Lessons in Love and Violence is the third opera by British composer George Benjamin (born 1960). His preceding opus Written on Skin (2012), written for the festival in Aix-en-Provence, was staged by Katie Mitchell and has emerged as one of the most successful contemporary operas. Having travelled half the globe, in 2017 it arrived in Russia, where following its premiere at the Bolshoi Theatre there came a performance in concert in St Petersburg.
George Benjamin began composing music at the age of seven, at the age of sixteen becoming a pupil of Olivier Messiaen. In 1980, an orchestral work by the twenty-yearold composer was performed at the BBC Proms. Regardless of his “Wunderkind” label and success, Benjamin’s first opera would only come in 2006. It occurred one year after he met his now already constant co-author – the librettist and playwright Martin Crimp. After the fortyminute-long Into the Little Hill there came the full-length Written on Skin, while last year Covent Garden hosted the premiere of Lessons in Love and Violence.
The text is based on the play Edward II by Christopher Marlowe, a predecessor of Shakespeare and an Elizabethan-era poet. The centre of the narrative lies around the history of the relationship between Edward II and Piers Gaveston – a member of the English gentry whom the king ennobled at Court. This relationship destroys the life of the royal family and endangers the country’s political well-being. Then the army leader Mortimer comes together with Queen Isabel, and for Gaveston and Edward events begin to unfold along a fatally dangerous trajectory. In order to create the sense of fear, mistrust and power that comes from Gaveston, Benjamin adds the Iranian tonbak, the African “talking” drum and the cimbalom to the orchestra. They all create an acoustic aura that is alien for the rest of the orchestra and yet another dramatic line.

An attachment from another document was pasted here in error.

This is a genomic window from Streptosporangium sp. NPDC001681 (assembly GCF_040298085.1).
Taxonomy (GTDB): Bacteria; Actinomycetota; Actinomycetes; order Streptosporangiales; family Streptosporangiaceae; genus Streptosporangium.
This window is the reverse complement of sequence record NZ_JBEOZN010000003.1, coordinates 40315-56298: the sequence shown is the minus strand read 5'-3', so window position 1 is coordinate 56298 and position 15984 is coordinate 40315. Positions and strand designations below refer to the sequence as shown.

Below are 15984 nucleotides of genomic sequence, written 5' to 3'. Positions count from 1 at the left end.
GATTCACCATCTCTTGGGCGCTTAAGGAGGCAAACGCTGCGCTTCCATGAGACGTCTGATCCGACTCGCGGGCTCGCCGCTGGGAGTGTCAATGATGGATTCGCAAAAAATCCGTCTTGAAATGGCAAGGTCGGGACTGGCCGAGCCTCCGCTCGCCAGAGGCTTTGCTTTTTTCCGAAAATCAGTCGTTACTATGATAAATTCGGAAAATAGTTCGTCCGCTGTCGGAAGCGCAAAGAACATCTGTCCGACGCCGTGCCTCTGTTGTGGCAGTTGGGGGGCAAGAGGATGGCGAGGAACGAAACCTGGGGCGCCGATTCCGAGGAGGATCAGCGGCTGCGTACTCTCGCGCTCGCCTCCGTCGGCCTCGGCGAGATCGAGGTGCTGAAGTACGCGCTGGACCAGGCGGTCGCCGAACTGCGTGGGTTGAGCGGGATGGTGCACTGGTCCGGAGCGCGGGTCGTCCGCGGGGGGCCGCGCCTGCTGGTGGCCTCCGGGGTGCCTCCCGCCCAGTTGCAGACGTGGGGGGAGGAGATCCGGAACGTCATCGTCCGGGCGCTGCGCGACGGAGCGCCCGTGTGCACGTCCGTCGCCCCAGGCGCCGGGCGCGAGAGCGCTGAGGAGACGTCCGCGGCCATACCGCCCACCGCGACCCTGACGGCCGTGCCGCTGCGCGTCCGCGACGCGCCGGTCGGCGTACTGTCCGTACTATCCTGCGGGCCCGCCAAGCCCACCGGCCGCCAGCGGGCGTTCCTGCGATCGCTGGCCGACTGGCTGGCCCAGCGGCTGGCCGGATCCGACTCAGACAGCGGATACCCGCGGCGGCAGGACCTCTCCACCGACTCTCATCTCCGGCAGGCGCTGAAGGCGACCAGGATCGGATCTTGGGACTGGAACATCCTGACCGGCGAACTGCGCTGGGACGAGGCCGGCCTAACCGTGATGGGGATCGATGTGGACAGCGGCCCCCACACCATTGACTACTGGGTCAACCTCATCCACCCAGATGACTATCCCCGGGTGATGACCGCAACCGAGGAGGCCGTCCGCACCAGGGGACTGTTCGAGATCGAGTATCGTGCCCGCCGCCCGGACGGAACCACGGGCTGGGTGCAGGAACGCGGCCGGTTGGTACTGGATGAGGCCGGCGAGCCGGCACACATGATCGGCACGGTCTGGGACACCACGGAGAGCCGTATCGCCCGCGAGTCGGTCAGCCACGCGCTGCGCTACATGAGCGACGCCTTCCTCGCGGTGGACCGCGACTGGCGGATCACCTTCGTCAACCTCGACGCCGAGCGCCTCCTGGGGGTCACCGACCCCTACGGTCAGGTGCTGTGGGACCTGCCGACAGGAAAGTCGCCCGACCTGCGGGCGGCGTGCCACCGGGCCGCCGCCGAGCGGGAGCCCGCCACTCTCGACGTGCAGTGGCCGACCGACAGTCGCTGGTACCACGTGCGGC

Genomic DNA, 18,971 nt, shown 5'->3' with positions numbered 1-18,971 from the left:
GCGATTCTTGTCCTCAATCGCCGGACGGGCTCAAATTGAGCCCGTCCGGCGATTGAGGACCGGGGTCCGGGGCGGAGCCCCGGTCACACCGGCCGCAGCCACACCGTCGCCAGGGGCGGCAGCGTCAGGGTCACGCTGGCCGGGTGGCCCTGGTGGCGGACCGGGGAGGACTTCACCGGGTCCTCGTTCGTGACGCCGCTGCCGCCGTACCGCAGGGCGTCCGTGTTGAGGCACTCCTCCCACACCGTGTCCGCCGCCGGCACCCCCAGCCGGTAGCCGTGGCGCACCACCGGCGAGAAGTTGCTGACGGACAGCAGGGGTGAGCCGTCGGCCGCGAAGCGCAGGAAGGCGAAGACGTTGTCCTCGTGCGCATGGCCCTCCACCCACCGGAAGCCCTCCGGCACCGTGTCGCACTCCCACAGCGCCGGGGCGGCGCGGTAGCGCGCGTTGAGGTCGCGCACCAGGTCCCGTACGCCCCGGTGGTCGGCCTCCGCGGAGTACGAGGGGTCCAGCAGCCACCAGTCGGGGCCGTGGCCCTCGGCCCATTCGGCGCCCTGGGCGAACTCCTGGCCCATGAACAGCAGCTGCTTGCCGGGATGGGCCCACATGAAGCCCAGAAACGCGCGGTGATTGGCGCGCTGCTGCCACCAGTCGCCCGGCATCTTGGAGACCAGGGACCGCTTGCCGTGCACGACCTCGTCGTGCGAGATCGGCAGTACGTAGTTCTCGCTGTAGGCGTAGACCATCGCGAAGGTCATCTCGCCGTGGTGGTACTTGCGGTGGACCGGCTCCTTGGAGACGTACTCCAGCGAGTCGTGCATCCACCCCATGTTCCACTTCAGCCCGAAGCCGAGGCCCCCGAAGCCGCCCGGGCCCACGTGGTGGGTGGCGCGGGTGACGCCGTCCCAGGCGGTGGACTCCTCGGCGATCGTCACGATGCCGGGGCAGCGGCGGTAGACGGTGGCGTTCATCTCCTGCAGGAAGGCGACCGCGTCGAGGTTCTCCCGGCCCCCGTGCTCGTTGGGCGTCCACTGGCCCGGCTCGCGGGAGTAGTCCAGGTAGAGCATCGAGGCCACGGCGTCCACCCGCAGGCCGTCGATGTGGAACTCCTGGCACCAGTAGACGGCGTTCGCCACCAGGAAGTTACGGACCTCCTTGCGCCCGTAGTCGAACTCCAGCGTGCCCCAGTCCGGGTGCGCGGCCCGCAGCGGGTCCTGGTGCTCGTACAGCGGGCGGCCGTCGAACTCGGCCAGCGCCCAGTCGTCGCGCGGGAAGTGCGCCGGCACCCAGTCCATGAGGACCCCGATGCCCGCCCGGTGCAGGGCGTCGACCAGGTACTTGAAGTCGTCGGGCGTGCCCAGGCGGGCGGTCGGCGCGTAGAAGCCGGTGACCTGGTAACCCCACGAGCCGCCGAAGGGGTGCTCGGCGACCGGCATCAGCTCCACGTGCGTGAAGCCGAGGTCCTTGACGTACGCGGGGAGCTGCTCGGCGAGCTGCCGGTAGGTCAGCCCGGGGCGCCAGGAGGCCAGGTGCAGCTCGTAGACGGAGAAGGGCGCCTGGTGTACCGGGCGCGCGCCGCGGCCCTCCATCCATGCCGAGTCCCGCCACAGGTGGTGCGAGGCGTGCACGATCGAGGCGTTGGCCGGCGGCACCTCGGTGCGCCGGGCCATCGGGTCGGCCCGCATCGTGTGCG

The production of Lessons in Love and Violence has already won the acclaim of audiences and critics in London. Whether Katie Mitchell’s work will make it to Russia remains to be seen. But St Petersburg will be the first to have the good luck to hear a concert performance of George Benjamin’s new opera.
Guest soloists and the London Chamber Orchestra will be led by conductor Oliver Zeffman, who in 2017 introduced St Petersburg audiences to the opera Written on Skin.
England, 14th century
Scene 1. In the royal apartments Mortimer attempts to make the King see reason; the latter's indifference to politics and his life filled with profligacy have brought the country into poverty. Mortimer and Gaveston despise each other and try to manipulate the King. At the instigation of his favourite, the King threatens to overthrow Mortimer and demands that his son remove from his finger a ring given to him by the disgraced military advisor and give it to Gaveston.
Scene 2. Travelling through the country, Mortimer sees the people's woe and suffering. He brings forth witnesses to Queen Isabel who speak of the destruction and death of their families. The people grumble, comparing their poverty with the fabulous welath of their rulers. Isabel considers their needs vile and casts a pearl into vinegar. She demands that one of the petitioners drink the vinegar with the dissolved jewel. One of the witnesses of the horrifying scene is, again, the son of the royal couple.
Scene 3. At the Court Theatre there is a rehearsal for a performance based on a biblical plot of the death of King Saul and his son Jonathan. Among the audience is the entire Royal Family, Gaveston and Mortimer. The King asks his favourite to forecast the future. During the performance a conflict erupts between Gaveston and Mortimer. The King stops the performance and orders the arrest of Mortimer. No-one obeys his decree.
Scene 4. The shocked King reads a letter relating a description of Gaveston's murder. Isabel in vain tries to engage her husband's interest. The King swears vengeance on Mortimer for Gaveston's death. Isabel declares her intention to take the children and go to Mortimer.
Scene 5. Mortimer is teaching the young heir a lesson in cruelty for the sake of national interests. He brings in a madman calling himself the King, and strangles him in front of the boy. The boy's mother does not let him turn away. Mortimer and the Queen plan a coup d'état.
Scene 6. The King is kept under house-arrest. Mortimer demands that he give the Crown to his son: now the power will lie in the hands of the young monarch – Mortimer and the Queen. Eventually, the King cedes the Crown to the usurper. A hired assassin kills the King.
Scene 7. At the Court Theatre another performance is eagerly expected. Before the curtain-call Isabel is talking with her son, now the monarch. Almost as if retelling the narrative of the play, the young King speaks to the Queen of the impending death penalty on Mortimer: lessons in cruelty have produced their fruits.